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As with any infrastructure project, securing the proper sources of funding can make or break the final result. The upkeep of urban forestry is essential to sustaining the project following the initial installation period, making long term funding a key concern. The Environmental Protection Agency (EPA) and the United States Forest Service both offer funding opportunities, as do a number of corporate-nonprofit partnerships. Aside from these traditional funding sources, communities have had to create their own innovative approaches for long-term funding. Utilize the resources below to understand how communities have secured green infrastructure funds and to review a selection of funding opportunities.

A more recent concept is the idea that some communities trees can pay for others. By and large, downed trees are rarely recycled and end up chipped and mulched. A number of communities have begun to find markets for these trees among artisans and small sawmills seeking reclaimed or recycled wood. Some municipalities have even created markets by incubating small local industry devoted to use of reclaimed urban trees. Additionally, it is not uncommon for tree care companies to work with developers to determine whether any trees slated for removal might be diverted to some other productive use. Monies earned could be mandated for mitigation by the developer, or diverted to the community’s urban forestry budget – providing the funds for mandated replacement and mitigation. More on this topic can be found in the Financing Urban Forestry Programs section of the Planning Process.

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USDA Forest Service Funding Opportunities

This site is regularly updated with funding opportunities for urban forestry and green infrastructure projects from the US Forest Service.

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Financing Alternative Comparison Tool User Guide

This document serves as a user guide for software that allows stormwater managers to compare costs of alternative approaches to stormwater management.

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Alternative Transfer of Development Rights Transaction Mechanisms

This tool details a strategy for protecting interface lands and urban green space by directing development to selected zones.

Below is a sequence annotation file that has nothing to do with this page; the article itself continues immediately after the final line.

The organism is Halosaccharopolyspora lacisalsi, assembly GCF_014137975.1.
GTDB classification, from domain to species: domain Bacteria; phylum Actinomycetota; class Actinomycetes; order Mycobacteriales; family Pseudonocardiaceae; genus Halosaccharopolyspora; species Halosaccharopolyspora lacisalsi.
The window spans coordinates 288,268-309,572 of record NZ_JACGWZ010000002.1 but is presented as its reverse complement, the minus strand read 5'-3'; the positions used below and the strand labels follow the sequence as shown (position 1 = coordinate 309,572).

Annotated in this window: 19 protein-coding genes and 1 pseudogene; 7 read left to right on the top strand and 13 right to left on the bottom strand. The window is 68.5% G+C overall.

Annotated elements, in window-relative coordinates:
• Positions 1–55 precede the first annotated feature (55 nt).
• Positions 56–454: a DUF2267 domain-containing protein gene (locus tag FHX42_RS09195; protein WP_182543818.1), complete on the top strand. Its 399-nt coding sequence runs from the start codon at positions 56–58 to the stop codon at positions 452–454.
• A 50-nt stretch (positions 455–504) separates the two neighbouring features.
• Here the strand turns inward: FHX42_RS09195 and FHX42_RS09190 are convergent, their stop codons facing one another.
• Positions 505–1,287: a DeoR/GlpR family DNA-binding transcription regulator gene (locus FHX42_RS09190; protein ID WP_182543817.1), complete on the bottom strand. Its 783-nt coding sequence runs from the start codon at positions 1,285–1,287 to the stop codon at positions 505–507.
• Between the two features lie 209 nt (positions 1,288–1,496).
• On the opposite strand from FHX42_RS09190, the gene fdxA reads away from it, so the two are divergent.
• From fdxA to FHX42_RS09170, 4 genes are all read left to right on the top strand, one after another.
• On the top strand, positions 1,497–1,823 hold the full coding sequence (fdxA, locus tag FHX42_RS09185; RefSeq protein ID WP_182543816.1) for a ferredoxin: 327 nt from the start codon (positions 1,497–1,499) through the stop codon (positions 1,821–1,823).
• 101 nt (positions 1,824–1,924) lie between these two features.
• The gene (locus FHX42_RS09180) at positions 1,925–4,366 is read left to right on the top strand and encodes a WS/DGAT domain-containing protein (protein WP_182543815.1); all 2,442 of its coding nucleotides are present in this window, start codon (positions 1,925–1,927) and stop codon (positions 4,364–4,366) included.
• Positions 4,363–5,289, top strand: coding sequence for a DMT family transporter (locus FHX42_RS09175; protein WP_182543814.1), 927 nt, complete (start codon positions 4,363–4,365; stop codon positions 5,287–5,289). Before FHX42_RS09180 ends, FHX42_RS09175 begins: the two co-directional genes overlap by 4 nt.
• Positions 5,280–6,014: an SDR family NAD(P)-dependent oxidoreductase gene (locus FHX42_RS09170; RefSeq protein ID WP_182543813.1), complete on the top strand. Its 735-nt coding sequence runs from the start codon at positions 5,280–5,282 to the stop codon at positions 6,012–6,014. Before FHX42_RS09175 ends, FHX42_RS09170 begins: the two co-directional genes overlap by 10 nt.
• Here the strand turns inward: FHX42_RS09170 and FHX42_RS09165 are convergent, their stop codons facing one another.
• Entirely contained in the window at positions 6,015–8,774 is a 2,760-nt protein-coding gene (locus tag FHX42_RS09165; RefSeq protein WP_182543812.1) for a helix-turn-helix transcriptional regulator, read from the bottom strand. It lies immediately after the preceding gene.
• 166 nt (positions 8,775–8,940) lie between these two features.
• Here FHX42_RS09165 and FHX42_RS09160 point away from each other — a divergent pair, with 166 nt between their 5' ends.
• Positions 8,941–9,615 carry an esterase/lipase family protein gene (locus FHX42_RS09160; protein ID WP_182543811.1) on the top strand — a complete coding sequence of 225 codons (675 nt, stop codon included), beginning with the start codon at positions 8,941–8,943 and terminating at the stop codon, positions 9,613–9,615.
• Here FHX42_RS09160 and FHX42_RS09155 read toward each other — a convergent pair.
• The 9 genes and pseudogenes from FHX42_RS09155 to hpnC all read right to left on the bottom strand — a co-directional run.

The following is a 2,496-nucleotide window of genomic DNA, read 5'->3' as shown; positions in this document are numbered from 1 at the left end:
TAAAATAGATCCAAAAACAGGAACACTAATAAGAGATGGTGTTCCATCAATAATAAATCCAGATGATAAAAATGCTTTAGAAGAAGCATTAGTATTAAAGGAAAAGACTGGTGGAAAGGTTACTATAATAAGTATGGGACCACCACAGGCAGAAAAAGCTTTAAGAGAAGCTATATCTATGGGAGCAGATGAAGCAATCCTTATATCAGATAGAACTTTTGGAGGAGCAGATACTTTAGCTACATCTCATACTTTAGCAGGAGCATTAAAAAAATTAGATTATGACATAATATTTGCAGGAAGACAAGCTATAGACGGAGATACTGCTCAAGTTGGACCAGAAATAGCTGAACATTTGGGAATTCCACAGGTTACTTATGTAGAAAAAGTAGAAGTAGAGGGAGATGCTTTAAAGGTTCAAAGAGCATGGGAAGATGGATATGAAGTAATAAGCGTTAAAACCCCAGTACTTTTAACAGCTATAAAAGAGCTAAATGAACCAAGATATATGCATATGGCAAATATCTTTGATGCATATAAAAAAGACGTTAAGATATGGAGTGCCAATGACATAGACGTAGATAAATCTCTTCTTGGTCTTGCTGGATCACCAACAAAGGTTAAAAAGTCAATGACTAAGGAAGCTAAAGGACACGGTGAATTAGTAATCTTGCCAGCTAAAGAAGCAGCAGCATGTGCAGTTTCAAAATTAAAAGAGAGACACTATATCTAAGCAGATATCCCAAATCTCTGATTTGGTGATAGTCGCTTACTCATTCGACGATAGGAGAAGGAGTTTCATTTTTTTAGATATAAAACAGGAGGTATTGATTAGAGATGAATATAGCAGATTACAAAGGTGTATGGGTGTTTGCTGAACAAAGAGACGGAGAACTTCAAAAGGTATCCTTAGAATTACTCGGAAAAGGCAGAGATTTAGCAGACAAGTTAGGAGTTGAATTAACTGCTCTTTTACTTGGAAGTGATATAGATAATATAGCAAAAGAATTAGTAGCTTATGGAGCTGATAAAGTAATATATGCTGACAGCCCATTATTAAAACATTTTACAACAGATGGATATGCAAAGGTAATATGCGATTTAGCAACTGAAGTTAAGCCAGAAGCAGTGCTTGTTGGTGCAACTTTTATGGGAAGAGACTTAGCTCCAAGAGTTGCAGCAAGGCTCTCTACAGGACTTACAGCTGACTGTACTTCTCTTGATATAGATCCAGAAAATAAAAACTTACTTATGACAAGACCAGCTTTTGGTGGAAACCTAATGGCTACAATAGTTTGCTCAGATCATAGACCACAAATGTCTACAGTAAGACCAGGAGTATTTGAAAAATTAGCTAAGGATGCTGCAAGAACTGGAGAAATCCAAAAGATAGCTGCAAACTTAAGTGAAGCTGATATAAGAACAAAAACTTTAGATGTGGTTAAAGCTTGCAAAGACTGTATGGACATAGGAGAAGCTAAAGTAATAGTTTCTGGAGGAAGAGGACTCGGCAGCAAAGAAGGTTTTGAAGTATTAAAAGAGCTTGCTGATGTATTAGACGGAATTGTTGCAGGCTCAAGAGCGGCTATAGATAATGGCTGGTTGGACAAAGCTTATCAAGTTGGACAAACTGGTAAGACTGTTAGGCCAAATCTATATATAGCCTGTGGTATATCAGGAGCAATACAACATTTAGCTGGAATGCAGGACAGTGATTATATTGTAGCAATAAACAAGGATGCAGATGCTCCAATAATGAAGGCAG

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EPA Green Infrastructure Funding

This page lists most federal sources of green infrastructure funding from various agencies and includes links to various means of self-funding of projects through fees, etc.

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Four Myths about Urban Forests and Greening Cities II

Myth 2:  Only Big Cities Can Make it Happen Just not so.  And there are dozens of urban forestry and green infrastructure planners who’ll show you how small cities and towns have greened their communities — as well, or even better, than their metro-sized neighbors. Three approaches seem to work best. Comprehensive Regional Planning Enable Municipal […] READ MORE

Strategies for Self -Funding Your Programs

Most urban forestry programs will probably always rely heavily on general fund allocations, but other options exist that can provide a revenue stream more clearly dedicated to the stewardship and management of urban forests. – “Planning the Urban Forest,” American Planning Association (2009) READ MORE

I-Tree Tools

The I-Tree suite of tools is the “Swiss Army Knife” of urban forestry.  It can do just about anything – from calculating the benefits of planting a single tree on a specific site to estimating your community’s overall tree canopy and monetizing the ecosystem services it provides.  Thousands of users have proven the old adage:  […] READ MORE